While completing practicum one I witnessed quite a bit of, “Differentiation of Self”, most of the boys were placed in a detention facility because they were seeking approval of others and most often it was their father or father figure. One youth in particular stands out to me, he was raised by his father who was a known gang member and his mother was estranged. He believed the other boys were inferior to him and would actively try to manipulate those that were either new to the program or differed in any of his opinions. In contrast to him a young man was brought in on my first day, he knew he didn’t want to be there and from the moment he arrived. He asked two questions during his intake assessment, what rules do I have to follow and what date can be released? This youth kept his distance from the other boy throughout my time at the facility showing me that he was well-differentiated. He remained calm in escalated situations, remained true to his goals and I assume he completed his six months and was released on-time.
Family triangles were something I haven’t witnessed much in practicum, but have in my personal life. There is a triangular situation between my husband, our oldest son and myself. For many years there has been tension between my husband and son, as parents, we differ in teaching and discipline techniques and I can’t understand “guy banter”. For a short period of time I maintained uninvolved, a...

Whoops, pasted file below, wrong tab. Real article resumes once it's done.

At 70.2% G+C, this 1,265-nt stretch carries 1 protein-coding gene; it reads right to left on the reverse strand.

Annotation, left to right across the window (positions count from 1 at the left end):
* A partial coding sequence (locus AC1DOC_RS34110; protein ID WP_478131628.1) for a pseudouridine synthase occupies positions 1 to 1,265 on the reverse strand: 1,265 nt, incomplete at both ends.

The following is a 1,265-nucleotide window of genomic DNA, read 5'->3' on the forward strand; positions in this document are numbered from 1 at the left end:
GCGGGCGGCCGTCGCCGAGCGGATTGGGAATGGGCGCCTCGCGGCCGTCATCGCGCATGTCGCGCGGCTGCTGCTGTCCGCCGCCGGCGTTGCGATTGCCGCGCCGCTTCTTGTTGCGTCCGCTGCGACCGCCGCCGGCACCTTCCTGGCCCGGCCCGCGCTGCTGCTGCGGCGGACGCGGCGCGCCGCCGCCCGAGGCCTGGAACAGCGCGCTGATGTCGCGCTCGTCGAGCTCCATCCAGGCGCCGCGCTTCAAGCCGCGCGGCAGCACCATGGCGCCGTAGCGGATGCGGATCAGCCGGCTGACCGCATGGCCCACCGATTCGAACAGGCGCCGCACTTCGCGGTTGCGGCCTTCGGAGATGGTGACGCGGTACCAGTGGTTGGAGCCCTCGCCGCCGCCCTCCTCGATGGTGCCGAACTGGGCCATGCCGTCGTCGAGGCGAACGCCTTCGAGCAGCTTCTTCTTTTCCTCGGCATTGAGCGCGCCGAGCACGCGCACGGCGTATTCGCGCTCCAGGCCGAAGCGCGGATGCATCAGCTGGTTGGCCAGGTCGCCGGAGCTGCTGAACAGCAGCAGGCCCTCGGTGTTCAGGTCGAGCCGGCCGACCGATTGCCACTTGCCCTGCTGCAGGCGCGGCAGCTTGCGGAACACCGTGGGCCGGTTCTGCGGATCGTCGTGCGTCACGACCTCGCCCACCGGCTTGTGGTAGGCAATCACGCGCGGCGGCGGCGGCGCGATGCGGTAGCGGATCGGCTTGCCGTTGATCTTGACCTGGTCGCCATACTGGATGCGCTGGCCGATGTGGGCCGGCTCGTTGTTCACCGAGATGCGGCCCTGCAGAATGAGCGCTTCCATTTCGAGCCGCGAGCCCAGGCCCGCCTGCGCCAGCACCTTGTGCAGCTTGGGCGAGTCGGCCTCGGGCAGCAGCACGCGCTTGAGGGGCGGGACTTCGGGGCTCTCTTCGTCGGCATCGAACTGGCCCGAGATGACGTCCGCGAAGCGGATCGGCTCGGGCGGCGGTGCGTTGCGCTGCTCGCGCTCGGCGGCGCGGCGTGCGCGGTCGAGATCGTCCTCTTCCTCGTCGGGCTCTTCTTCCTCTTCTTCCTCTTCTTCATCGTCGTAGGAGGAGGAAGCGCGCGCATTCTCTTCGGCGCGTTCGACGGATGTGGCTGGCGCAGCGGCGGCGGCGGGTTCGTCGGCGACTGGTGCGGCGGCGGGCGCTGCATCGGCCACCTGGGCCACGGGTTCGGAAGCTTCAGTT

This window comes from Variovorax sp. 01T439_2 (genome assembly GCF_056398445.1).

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...h this brother and sister, I witnessed a mild emotional cut off with this boy and his family as he rarely speaks about his father, to anyone. I also met a young girl who had lost her mother, she showed no emotion toward her family. She never spoke about her mom during my observation and family members advised that she does not at home either. Her custodial grandmother never explained death to her; she just stated that her mother was away. There is good reason to believe the child is aware that this is not true, it was advised that she shows little affection toward her family and only expresses her needs for survival and never emotional. It is disappointing that I will not be able to see them evolve through therapy; the grandmother is showing signs of acknowledging her daughter’s death. I hope they continue to heal and not allow this emotional divide to grow larger.
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